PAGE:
spoke to an “Austrian” economics student
me: All I have heard is that the Austrians don’t advocate the use of math.
austrian: We use math.
austrian: We just try to not use math as a means of modeling everything.
me: I suppose it’s sensible that we cannot model everything and everyone’s individual preferences. So where does the criticism of Austrians’ love/hate relationship with math come from then?
austrian: An organic system such as the economy is best left without implementing policies based off faulty math.
me: So the whole deal is that you don’t use a lot of math? Is that it?
I don’t get it. There is nothing wrong with utilizing math to help predict the effects of a policy, but does the Austrian school of thought toss math to the sidelines 90% of the time?
Austrians don’t like mathematically modeling behavior because they think that you can’t.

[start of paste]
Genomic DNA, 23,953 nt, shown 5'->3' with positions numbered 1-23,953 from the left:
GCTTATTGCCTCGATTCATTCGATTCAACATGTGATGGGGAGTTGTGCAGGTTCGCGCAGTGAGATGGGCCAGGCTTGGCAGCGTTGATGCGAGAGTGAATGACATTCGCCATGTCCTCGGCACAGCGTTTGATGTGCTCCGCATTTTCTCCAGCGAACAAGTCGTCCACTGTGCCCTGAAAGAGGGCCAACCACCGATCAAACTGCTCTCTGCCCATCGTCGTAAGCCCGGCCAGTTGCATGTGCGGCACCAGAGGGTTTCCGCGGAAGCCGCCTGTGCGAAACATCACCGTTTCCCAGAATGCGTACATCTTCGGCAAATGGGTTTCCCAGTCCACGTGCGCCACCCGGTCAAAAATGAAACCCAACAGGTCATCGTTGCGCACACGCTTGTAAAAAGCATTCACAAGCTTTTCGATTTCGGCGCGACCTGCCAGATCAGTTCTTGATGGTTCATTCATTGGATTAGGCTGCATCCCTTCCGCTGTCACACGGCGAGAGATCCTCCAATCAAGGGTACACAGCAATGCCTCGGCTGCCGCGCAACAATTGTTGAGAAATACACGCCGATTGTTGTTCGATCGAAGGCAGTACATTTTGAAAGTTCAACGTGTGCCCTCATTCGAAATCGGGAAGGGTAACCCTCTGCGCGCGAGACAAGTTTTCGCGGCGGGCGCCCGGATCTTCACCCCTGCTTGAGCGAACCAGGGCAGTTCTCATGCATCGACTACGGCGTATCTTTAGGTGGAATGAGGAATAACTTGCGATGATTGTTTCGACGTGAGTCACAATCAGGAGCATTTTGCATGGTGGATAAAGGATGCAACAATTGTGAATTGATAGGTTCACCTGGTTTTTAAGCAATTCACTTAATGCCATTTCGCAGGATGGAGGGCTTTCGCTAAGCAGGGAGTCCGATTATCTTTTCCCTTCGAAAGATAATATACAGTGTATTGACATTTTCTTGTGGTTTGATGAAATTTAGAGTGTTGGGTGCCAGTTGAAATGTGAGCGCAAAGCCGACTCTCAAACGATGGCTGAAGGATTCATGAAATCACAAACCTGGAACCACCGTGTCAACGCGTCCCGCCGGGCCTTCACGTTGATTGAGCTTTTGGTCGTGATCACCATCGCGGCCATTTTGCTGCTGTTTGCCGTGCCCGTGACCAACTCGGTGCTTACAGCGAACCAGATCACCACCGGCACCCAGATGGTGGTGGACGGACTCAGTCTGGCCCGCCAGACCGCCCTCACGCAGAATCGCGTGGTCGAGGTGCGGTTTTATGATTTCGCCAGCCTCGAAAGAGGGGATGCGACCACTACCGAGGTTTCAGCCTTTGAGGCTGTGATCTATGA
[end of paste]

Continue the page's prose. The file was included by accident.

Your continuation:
You can. It’s what neoclassical economics has done using the same ideas Austrians had (utility maxizing individuals, preferences, etc etc)
Perhaps economics could be mathematically organized if we had perfect information and all participants practiced rational behavior that can also be quantified.
But we don’t always have perfect information, the info we do have can’t always be extrapolated and actors are certainly not always rational.
But I do agree that if math can be utilized, then by all means, do so. I’m just not convinced that it can always be utilized as an effective tool.